Fair warning, there are spoliers ahead. I won’t be offended if you skip along – but you should watch this show!
At the start of the season Frank Underwood has secured his spot as President of the United States, and he’s already doing what he can to keep up appearances.
Poor Doug is in recovery, and Remy (hottness) is filling in as Chief of Staff in Doug’s absence. Claire has set her goal to be the Ambassador to the UN. Meanwhile, Doug enlists help to find Rachel’s whereabouts, and also breaks his sobriety.
Frank is set on his “America Works” program, which takes a huge amount of funding from FEMA and puts it into the job market, to create opportunities to employ more people. Naturally, this does not go over well at first, and takes several tactics to get it to pass.
While Claire does not get the nomination for Ambassador, she plans to override it. When U.S. gay activist is captured in Moscow. Claire and Frank fly to negotiate and see if they can help him get released. They agree on a statement the activist can say, which includes an apology, and he will be released. He refuses to say it, and Claire stays with him in his cell overnight, and he hangs himself while she sleeps.
This is probably one of the more important moments in the season, because Claire starts to detatch herself from Frank and his campaign. When she returns to the US, she speaks openly about her frustration with the Russian government, and blames them for the activist’s death.
Meanwhile, Doug has recovered and feels a bit left out from Frank and the team. He does some dirty work and provides Frank’s opposing candidate some dirt to throw on the Underwoods. When it works, he goes back to the White House and takes his job back. He also succeeds in finding Rachel, and sadly, he kills her.
As the campaign for Frank’s reelection contines, Claire joins Frank on the campaign trail… until she doesn’t. It’s clear she’s unhappy in their marriage, and a writer for Frank brings the point home when he writes that the only reason these two ended up together is because they wanted to succeed politically.
At the end of the season, Claire tells Frank she wants to separate.
On to season four! Here’s the scoop from the DVD case: They’ve always been a great team. But now in Season Four of “House of Cards”, Frank (Golden Globe TM Kevin Spacey) and Claire (Golden Globe TM winner Robin Wright) become even greater adversaries as their marriage stumbles and their ambitions are at odds.
I was on a list at the library for at least a month before I was able to check out season four, which was just last week. At this point, I’m halfway through and plan on finishing it this weekend. So far, it’s taken some veeerryy interesting twists and I’m certain it will end on a cliffhanger.
Nate Silver & FiveThirtyEight Election Forecast
Working as an SEO Analyst for the last year and change, my job is pretty much data, numbers, and statistics. So, yes, I know about Nate Silver – a statistician and a writer who currently serves as the Editor-in-Chief of ESPN’s “FiveThirtyEight”.
Silver is known for his ability to predict the performance and careers of Major League Baseball Players, can foresee the outcomes of many a sport competition, and has predicted several of the last presidential elections based on state-by-state analysis.
Cool, huh? Silver has authored several books, his most well-known being “The Signal and the Noise“. He is also a part of three podcasts, “What’s the Point” covering the data age, “Hot Takedown” on sports numbers, and “Elections” covering the 2016 election.
In the 2012 presidential election, Silver predicted the winner of all 50 states. So, let’s see what he’s thinking will happen today (as of 10:26 am CST on Monday) – you can get live updates here. At the time of this writing, Silver is predicting that while the popular vote is quite even, Clinton will gain the electoral vote, giving her the presidency.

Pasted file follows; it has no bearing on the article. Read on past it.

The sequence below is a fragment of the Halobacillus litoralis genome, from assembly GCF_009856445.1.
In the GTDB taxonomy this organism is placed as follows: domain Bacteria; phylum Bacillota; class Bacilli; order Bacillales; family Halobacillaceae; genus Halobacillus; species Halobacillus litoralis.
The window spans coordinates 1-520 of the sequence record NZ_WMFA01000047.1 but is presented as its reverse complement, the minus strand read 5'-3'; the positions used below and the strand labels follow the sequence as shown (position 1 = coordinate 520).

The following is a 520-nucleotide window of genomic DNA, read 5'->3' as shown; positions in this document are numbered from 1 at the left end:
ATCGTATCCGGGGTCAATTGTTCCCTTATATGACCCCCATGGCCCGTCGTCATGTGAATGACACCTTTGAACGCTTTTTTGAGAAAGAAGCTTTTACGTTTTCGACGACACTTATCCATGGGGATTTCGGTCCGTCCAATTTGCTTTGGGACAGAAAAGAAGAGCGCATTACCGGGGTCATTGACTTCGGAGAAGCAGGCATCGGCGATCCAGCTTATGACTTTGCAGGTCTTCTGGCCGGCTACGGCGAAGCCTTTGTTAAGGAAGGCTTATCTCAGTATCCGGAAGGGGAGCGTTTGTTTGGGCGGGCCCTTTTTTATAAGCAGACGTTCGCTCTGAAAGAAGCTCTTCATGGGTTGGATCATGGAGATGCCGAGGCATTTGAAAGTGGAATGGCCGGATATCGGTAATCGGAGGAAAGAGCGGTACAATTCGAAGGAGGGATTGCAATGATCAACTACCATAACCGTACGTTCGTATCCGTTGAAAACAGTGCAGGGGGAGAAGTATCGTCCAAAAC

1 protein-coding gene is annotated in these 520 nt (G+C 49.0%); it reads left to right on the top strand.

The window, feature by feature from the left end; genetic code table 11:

All of the states I’ve lived in – Texas, Louisiana, and Indiana – are clearly Trump states, whereas Silver has predicted Clinton will win states on the west coast and in the northeast. Florida, Nevada, and North Carolina are a toss-up (however, Silver is predicting Trump takes Florida).
On Monday morning, Silver told “Good Morning America” that Clinton is favored 2-1 to win the presidency, despite Trump being the likely winner of Florida and North Carolina. We will just have to see, won’t we?
Festive Cocktails & Snacks
If you’re anything like me, you’re going to need a satisying snack to make it through hours of election coverage tonight.
I will never be the person who waits to get the result on Wednesday morning – I need to know ASAP, and I need to see the road to getting there, state by state.
So, I saw this recipe from Tablespoon for a festive red, white, and blue snack mix, and think it’s the perfect balance of sweet and salty – kind of like this entire election!
For this recipe, you will need 3 tablespoons of butter or margarine, 1 tablespoon of worcestershire sauce, 3/4 a teaspoon of seasoned salt, 1/4 a teaspoon of garlic powder, 1/4 a teaspoon of onion powder, 4 1/2 cups of Corn Chex™ cereal, 2 cups of pretzels, 2 cups of mini marshmallows, 1 cup of red and blue chocolate candies, 1 pound of white almond bark, and red and blue gel food coloring.
In large microwavable bowl, microwave butter uncovered on High about 30 seconds or until melted. Stir in seasonings. Gradually stir in cereal and pretzels until coated. Microwave uncovered on High 4 to 5 minutes, thoroughly stirring every 2 minutes. Spread on paper towels to cool, about 15 minutes. Stir in mini marshmallows and chocolate candies, and toss to combine.
Divide the prepared Chex Mix™ into three even portions, and spread each portion in an even layer on a foil-lined plate or baking tray. Heat the almond bark in the microwave or in a double boiler until melted. Divide the almond bark into three equal servings. Color one serving with red gel food coloring. Color the second serving with blue gel food coloring. Then leave the third serving plain (white).
Drizzle each portion of Chex Mix™ with one color of chocolate. Then let cool for at least 15 minutes, or until the chocolate returns to room temperature. When it’s ready, toss together the three colors of Chex Mix™ until combined, and serve. Pretty easy!